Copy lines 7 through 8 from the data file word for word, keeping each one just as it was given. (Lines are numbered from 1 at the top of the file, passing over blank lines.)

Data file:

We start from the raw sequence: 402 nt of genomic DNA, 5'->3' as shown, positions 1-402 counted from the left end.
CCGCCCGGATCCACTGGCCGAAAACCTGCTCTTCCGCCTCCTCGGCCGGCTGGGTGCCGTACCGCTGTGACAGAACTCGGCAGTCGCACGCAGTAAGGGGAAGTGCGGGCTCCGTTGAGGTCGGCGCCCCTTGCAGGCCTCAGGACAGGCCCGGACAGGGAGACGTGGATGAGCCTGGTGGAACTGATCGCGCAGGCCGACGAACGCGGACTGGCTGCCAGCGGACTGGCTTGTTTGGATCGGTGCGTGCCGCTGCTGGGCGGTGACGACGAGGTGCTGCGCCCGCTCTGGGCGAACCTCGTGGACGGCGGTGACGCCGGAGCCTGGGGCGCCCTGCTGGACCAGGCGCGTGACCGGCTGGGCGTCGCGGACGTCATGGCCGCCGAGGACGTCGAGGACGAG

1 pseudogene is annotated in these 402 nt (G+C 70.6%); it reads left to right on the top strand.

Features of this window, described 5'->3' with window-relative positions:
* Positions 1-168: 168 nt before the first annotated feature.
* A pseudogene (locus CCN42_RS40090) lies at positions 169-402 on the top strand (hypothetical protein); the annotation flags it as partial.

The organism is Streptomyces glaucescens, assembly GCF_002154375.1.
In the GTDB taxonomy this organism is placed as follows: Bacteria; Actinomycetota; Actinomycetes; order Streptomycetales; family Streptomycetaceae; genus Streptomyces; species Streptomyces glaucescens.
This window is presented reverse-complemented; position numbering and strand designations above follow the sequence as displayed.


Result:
The organism is Streptomyces glaucescens, assembly GCF_002154375.1.
In the GTDB taxonomy this organism is placed as follows: Bacteria; Actinomycetota; Actinomycetes; order Streptomycetales; family Streptomycetaceae; genus Streptomyces; species Streptomyces glaucescens.